Platelets trigger inflammation that leads to organ damage after heart surgery

Heart surgery can save lives, but in some cases, it can also trigger lung and kidney damage and other serious problems for reasons that weren’t clear. Now, NHLBI-sponsored research published in Science Advances has revealed that platelets—blood cells that usually help form clots—set off widespread inflammation throughout the body that leads to the organ damage.

Using a rat model, researchers found that cardiac surgery activates platelets that in turn trigger mast cells, a type of immune cell that sets off allergic reactions, such as anaphylactic shock. Further research revealed a compound called platelet activating factor (PAF) triggered the mast cells. Genetically-altered animals that lacked the ability to produce PAF or had mast cells that could not be activated by PAF did not develop inflammation.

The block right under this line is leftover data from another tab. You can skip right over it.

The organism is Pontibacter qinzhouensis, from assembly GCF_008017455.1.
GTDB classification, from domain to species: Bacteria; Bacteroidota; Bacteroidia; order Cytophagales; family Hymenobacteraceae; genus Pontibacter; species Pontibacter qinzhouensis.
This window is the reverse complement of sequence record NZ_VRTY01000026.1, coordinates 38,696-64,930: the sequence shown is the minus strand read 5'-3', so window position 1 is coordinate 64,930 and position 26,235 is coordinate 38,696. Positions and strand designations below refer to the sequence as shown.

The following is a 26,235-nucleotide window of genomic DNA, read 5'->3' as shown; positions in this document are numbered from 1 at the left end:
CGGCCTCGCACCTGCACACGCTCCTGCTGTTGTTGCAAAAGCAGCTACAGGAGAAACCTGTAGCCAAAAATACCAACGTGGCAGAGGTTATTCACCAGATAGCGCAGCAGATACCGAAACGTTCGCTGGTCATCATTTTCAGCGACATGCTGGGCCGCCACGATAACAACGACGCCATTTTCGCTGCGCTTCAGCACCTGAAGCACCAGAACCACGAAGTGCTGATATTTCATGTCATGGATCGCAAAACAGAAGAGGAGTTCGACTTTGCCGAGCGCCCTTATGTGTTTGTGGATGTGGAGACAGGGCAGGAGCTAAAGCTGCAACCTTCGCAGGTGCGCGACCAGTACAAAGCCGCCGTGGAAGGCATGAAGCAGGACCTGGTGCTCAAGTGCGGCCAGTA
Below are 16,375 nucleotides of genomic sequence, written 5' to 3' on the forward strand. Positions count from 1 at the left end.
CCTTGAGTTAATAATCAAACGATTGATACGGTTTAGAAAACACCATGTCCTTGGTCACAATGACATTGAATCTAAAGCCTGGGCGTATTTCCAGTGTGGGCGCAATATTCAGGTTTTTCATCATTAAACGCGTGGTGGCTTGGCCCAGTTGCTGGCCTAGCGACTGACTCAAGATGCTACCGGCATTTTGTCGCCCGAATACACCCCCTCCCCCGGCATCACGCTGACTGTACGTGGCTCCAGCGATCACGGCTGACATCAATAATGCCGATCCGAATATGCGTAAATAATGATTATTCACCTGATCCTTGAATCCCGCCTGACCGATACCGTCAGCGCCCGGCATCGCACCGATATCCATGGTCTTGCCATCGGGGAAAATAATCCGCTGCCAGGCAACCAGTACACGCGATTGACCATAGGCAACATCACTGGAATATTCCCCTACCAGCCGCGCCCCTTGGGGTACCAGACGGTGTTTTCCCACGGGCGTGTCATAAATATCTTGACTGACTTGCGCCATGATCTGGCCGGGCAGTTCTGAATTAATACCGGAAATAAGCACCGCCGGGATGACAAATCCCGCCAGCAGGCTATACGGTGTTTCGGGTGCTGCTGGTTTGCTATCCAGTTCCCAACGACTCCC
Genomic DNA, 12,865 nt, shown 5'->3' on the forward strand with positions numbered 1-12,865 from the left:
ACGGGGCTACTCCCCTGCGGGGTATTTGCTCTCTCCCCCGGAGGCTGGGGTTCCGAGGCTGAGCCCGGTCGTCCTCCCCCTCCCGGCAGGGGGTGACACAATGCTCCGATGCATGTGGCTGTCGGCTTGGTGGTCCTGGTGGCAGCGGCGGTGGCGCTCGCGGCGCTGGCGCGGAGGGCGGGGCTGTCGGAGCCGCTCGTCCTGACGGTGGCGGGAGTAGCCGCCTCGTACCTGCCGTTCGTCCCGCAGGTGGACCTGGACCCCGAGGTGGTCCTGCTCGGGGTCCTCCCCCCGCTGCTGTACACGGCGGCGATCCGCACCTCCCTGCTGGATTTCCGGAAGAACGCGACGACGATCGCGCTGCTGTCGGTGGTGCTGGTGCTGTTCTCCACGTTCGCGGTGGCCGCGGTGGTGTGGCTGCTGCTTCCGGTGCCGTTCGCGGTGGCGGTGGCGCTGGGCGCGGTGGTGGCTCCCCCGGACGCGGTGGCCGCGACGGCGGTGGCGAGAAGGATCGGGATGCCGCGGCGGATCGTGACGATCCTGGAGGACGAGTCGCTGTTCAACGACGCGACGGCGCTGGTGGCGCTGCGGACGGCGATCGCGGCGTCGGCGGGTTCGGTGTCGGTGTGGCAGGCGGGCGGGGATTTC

Treating animals with the anti-platelet medication clopidogrel helped prevent the inflammation and related problems. However, this medication, which is usually used to prevent blood clots, can be risky to use during heart surgery because it can cause life-threatening bleeding. But the finding opens the door for the development of safer medications that could help prevent this problem in people undergoing heart surgery, the researchers say.